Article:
The other conclusion I've reached is that the correlation between quality of wine and its price is an exceptionally weak one.

Just my 2 cents.

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I am having trouble with this piece. How are RP and Loeb germane when discussing Sutter Home? I can believe that the wine maker does not care what his wine tastes like, I don't know of anything other than carp that they make or ever made. If they did make wines to try and impress the critics, they have failed miserably.

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I am having trouble with this piece.  How are RP and Loeb germane when discussing Sutter Home?  I can believe that the wine maker does not care what his wine tastes like, I don't know of anything other than carp that they make or ever made.  If they did make wines to try and impress the critics, they have failed miserably.

Sorry the quote in my post above throws it all a bit off--I was actually responding to the first paragraphs of the linked article. My fault. Anyway, the point was that dozens/hundreds/thousands of other wine makers, is/are making wine that pleases the taste of a particular influential critic and his followers, not wine that necessarily tastes good or is the best that could be made from that batch of grapes. All too often buyers go in and buy a particular wine because "Parker gave it a (fill in the number), and I would never buy a wine that Parker didn't give at least a (fill in a slightly lower number)." This kind of mindlessness has had a profound effect on the wine business at all levels, and I see it as a major, if not THE major, problem in the wine business today. I can't say whether the wines of any particular winery please or don't please anybody (and ot must be clear by now that I have no idea what Parker rates anything--it's the last thing I'd take time to check), but the attitude is out there and it has been fostered by this one, self-appointed I would add, critic. In my opinion that is not good, and it is the connection between what I wrote and what came before in this thread. It's also not something that others haven't said before.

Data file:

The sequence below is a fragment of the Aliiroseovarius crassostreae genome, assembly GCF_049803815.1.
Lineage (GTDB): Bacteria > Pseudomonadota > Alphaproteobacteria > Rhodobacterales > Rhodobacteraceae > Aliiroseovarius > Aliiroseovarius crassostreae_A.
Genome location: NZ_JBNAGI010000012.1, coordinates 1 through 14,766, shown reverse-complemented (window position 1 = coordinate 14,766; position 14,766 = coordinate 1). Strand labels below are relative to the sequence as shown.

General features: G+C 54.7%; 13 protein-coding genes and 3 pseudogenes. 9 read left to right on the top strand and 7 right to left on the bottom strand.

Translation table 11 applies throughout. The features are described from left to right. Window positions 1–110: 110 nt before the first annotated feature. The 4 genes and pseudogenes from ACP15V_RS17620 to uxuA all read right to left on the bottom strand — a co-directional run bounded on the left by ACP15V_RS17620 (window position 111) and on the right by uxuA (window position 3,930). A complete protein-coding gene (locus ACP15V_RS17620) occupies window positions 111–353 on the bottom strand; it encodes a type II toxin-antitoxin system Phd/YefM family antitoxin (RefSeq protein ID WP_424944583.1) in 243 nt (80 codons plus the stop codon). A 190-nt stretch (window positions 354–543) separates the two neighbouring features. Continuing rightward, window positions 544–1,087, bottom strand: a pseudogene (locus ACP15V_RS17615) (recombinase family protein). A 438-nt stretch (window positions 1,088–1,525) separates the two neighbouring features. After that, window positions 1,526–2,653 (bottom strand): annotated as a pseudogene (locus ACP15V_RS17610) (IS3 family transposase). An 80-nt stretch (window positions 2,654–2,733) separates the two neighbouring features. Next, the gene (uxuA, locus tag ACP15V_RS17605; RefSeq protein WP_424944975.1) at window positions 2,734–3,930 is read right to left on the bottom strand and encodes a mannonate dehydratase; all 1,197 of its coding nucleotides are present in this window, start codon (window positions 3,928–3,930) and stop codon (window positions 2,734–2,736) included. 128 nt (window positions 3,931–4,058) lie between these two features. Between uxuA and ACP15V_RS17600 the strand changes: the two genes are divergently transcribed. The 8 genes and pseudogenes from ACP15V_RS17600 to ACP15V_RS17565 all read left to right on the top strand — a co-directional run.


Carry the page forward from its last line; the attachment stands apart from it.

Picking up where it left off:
But it is just my opinion.

Edited by johnb
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From time to time, I'm asked what a particular wine I'm suggesting was "rated", or "how many points" did it get.

I like to respond that I don't know because I prefer wines that are "pointless" :P

One time a customer came in to see me and was carrying a HUGE binder of Wine Advocates. I wasn't about to waste a lot of time with someone who was simply going to second-guess every suggestion I made, so I told them up front, very politely, "Before we go any further, you're going to have to put that away."

Wine reviews are useful, but they are only the opinions of certain people. These people mentioned in David Raines' piece appear to want to challenge the age-old notion that, "there are no great wines, only great bottles"